This book is one of the most beautiful I have ever read. Every page is like poetry.
Takes patience at first of course, but definitely worth it.
le 20 mai 2004
many people have tried to define love with words, as did florentino ariza. he wrote, read, ate, slept words. but like so many others, he discovered that love cannot be contained. it flows through our actions, through our lives, sometimes enriching, sometimes destroying. but in the end, it is what it is, in any era, at any age.
and like the characters, gabriel garcia marquez uses little dialog, instead, letting the story tell itself. often, i've read novels where the characters speak so much and so often that it leaves little room for emotion.
fermina daza is a strong woman who would be admired in any society. and like many strong woman, many may mistake her for unfeeling. but as you get to know her through garcia, you realize that she is as lost as anyone when it comes to love. it is only at the end of her journey that she realizes she has already arrived at her destination.
this translation moved me like few love stories have. i admit it did take a few tries for me to become absorbed but once i got started, i couldn't put it down. i only wish i could read it in its original form.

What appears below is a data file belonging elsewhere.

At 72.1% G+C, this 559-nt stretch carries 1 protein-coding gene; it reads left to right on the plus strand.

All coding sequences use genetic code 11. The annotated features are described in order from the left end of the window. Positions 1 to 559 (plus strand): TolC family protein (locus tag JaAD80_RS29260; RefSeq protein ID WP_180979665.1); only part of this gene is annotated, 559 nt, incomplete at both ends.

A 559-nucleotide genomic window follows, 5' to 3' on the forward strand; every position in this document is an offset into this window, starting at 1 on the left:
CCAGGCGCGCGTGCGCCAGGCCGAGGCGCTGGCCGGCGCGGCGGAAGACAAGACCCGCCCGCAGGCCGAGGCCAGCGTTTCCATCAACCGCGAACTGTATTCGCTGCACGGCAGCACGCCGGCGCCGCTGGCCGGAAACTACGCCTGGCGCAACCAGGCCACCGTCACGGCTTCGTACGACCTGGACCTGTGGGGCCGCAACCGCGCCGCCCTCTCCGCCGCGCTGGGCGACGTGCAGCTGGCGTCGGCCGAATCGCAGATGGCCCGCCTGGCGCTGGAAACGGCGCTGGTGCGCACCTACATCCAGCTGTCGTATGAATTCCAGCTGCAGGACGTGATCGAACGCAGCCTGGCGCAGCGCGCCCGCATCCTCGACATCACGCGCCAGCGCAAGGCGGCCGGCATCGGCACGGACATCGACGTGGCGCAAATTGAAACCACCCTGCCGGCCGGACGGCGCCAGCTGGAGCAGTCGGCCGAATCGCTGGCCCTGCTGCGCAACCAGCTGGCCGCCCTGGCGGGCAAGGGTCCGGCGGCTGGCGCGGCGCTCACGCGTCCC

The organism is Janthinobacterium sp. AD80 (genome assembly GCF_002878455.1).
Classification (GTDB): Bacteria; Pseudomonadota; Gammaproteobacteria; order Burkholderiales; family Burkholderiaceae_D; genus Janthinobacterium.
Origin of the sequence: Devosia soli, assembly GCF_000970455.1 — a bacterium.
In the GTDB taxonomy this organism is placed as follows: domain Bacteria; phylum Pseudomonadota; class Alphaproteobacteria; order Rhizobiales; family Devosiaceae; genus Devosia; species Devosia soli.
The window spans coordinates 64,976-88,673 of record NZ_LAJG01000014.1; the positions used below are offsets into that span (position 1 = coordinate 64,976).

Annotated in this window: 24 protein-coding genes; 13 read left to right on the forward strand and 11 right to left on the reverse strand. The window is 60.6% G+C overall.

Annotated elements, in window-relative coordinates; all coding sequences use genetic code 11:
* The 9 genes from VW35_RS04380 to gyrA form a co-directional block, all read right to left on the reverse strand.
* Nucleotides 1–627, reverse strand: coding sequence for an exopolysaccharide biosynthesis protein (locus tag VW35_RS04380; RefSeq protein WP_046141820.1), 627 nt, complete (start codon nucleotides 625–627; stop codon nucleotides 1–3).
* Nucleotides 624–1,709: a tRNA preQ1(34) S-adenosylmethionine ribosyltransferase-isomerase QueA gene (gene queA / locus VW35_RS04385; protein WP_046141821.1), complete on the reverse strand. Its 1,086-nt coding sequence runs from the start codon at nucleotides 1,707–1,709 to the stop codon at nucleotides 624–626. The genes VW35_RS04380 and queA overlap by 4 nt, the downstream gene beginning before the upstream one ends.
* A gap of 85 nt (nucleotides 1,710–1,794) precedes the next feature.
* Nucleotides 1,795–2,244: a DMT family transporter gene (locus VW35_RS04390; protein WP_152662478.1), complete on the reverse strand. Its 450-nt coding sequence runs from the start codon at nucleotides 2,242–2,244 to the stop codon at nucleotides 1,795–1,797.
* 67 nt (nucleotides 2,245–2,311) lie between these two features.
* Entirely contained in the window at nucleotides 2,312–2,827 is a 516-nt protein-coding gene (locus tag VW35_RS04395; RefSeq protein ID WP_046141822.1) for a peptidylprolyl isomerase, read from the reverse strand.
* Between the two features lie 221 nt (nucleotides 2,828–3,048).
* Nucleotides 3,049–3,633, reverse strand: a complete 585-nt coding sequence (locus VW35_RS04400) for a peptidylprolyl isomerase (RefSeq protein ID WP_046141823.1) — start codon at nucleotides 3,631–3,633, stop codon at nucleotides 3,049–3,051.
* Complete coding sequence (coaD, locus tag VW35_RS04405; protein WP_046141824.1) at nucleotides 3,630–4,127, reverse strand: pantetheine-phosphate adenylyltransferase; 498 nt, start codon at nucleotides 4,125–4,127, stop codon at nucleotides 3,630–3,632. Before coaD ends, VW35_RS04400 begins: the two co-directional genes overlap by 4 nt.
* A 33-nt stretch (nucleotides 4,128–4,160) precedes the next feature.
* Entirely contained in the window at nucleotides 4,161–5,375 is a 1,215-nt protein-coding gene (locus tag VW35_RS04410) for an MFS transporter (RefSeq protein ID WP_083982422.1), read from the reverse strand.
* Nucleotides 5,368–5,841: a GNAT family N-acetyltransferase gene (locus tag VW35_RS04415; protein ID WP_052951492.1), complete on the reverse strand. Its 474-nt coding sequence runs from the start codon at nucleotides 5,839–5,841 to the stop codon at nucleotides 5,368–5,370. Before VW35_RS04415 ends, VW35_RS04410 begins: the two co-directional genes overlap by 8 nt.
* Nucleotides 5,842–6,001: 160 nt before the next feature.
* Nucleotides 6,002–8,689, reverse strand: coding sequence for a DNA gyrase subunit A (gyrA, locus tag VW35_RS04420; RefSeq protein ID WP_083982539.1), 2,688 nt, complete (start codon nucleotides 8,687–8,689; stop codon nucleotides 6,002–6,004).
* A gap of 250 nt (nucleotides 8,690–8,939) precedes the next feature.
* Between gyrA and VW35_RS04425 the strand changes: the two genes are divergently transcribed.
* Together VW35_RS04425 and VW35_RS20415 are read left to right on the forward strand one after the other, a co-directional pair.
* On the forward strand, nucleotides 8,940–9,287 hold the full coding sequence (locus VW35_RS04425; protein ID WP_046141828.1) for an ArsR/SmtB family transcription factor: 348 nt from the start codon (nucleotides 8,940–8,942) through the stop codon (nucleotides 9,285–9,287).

le 18 mai 2004
In his youth, Florentino Azira was rejected by Fermina Daza at the end of a correspondence-driven affair. While she endures a marriage with a higher-class doctor, Azira continues to be faithful to Fermina, in his whimsically stubborn way that only Garcia Marquez could imagine.
While Marquez's other well-known novel, One Hundred Years of Solitude, is well-known for its characters who float into the air, or grow pig's tails, this book stands in decided contrast. The unbelievable happens not in the physical realm, but psychological. Here, a man has hundreds of lovers and yet remains loyal to one old, married woman. We don't ask for the psychiatrist's explanation, just like we didn't ask a scientist to explain 100 Years of Solitude. Instead, we believe and want to believe.